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Medical problems and work experience [#permalink]
07 Oct 2004, 21:49
Ok.. I graduated with a BS in Bus Adm about 5-6 years ago, and for various reasons, most notably to include a medical issue, where any type of up close work/reading would cause headaches/dizziness, that mysteriously surfaced toward the end of college, I've spent very little of the time since then working full time, and I mean very little.
I grad'd with stellar grades (3.8) from a top undergraduate Bus Adm program, located in California (hmm..). Obviously, I feel I'm not on an equal playing field as the rest of you folks who can actually read without discomfort--I miss those days . Would an ad com, specifically that of a top tier school, take any of this into account to explain why work experience is poor? I've given up on a cure, and am now going to grind it out and try to put the pieces of my life back together, hence the question. THanks
Wow, that's a tough situation. I admire the fact that you're dedicated to overcoming this problem. My best advice is for you to show some success in your career and then apply to b-school. It sounds like you're ready to tackle your problem and work despite it, which is great. Hopefully you'll succeed, and then apply to school 1-2 years from now, once you can demonstrate how you've overcome your condition.
Have you been able to document this condition? This would probably help admissions officers understand the nature of the hardships you have faced. If this can be shown that this is a genuine medical condition (this is question of evidence, not of veracity) the admissions officers would likely take this into account evaluating your application. Note that students with other documented conditions are indeed allowed to attend and given accomodations.
Here’s more information: Given the symptoms, the visual conditions one would think I have, and that which ODs and MDs have "diagnosed" me with, typically respond well to treatment. However, no positive response from treatment has been experienced, thus the original diagnosis tends to be second-guessed. Unfortunately, that's as far as it gets. Ultimately then it may be difficult to obtain something that states a specific condition, and may just cite what patient reports. Would this carry less credence?
Presently, however, I do have a referral letter written by an OD explaining/verifying my symptoms, and can certainly obtain more such letters. Is this sufficient documentation?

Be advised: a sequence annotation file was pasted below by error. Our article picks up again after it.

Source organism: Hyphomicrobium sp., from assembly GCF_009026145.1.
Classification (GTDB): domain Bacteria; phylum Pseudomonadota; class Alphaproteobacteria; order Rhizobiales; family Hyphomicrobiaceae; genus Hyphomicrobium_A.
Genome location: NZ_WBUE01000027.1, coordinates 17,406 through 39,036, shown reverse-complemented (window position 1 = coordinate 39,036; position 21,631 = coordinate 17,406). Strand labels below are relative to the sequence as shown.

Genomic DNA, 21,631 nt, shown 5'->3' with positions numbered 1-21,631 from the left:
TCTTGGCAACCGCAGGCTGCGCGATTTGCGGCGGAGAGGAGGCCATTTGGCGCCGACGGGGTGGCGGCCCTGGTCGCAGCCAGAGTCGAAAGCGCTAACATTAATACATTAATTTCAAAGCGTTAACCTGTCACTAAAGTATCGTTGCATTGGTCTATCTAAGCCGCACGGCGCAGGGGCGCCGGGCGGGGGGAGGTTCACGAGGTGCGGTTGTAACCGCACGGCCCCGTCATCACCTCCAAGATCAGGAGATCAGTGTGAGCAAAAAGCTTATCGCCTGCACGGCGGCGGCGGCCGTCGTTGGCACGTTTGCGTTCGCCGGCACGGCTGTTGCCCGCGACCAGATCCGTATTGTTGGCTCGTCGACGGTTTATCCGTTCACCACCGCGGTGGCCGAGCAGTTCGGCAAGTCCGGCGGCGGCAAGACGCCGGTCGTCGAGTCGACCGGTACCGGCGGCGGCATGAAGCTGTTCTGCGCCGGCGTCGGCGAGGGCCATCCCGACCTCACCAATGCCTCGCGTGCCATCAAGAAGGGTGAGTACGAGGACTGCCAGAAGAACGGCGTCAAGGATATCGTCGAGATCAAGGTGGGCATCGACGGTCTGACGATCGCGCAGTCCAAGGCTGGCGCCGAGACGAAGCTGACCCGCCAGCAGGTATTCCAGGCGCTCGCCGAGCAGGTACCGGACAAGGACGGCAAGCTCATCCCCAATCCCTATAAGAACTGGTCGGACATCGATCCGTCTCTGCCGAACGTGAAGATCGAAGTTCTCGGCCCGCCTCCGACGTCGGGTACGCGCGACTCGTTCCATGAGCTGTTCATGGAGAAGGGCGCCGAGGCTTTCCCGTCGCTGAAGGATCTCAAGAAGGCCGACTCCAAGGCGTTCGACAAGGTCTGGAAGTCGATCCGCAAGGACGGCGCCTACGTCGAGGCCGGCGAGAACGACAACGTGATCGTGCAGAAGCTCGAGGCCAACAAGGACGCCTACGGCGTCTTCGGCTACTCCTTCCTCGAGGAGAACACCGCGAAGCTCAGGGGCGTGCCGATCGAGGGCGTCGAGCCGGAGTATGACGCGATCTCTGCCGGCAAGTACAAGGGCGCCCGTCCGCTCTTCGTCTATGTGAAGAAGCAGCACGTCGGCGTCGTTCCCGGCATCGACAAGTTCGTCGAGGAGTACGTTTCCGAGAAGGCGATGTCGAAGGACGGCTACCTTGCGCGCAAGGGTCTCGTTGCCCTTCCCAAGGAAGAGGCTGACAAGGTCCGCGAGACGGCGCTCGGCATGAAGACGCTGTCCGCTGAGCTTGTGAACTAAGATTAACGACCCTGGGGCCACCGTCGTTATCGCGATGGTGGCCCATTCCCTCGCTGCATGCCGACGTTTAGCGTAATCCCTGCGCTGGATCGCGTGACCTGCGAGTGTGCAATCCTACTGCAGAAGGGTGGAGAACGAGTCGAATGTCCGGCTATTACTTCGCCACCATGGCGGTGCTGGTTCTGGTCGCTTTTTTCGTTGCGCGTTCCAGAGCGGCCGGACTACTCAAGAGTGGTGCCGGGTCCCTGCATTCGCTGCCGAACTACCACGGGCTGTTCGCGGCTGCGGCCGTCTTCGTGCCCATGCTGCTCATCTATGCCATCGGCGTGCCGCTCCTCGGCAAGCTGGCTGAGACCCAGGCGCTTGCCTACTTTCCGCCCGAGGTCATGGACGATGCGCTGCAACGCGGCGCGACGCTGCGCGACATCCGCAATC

Looking beyond B-school, won’t I face the same dilemma, if not even tougher one, during recruiting?
Yes, you could face the problem again in recruiting. Probably the best thing for you to do is to get a couple of years of work experience under your belt, where you can hopefully build a history of overcoming your condition. Once you can demonstrate that you're able to work with the condition (hopefully you will be able to do so), then apply. This should actually be looked upon favorably as a good example of you overcoming adversity.
Thanks again. I definately feel working for a couple of years is the way to go, and have been looking for a good position for some months now. It's only because of the amount of time that's passed since graduation, that I feel to some degree pushed to enter B-school now, while I'm of prime age. To be perfectly honest, I'm very concerned about "the age thing" and ideally would like to start no older than 30. That basically means starting 2006.
One question about work experience. Certainly, if you apply to schols during the early phases of the process, you are almost a full year away from the start of the academic year. Obviously most intend to work at their current job during this year. So does this year count as work experience even though it hasn't taken place yet?
No, for the purposes of your application, the coming year won't count as work experience. They'll just count what you've done so far. Note, though, that when you look at schools' stats, they're usually quoting stats for the incoming class. So, those people will generally have one more year of experience (or a little less) than they did when they applied. Just keep that in mind when you're comparing yourself (at the time of the app) to the schools' stats.
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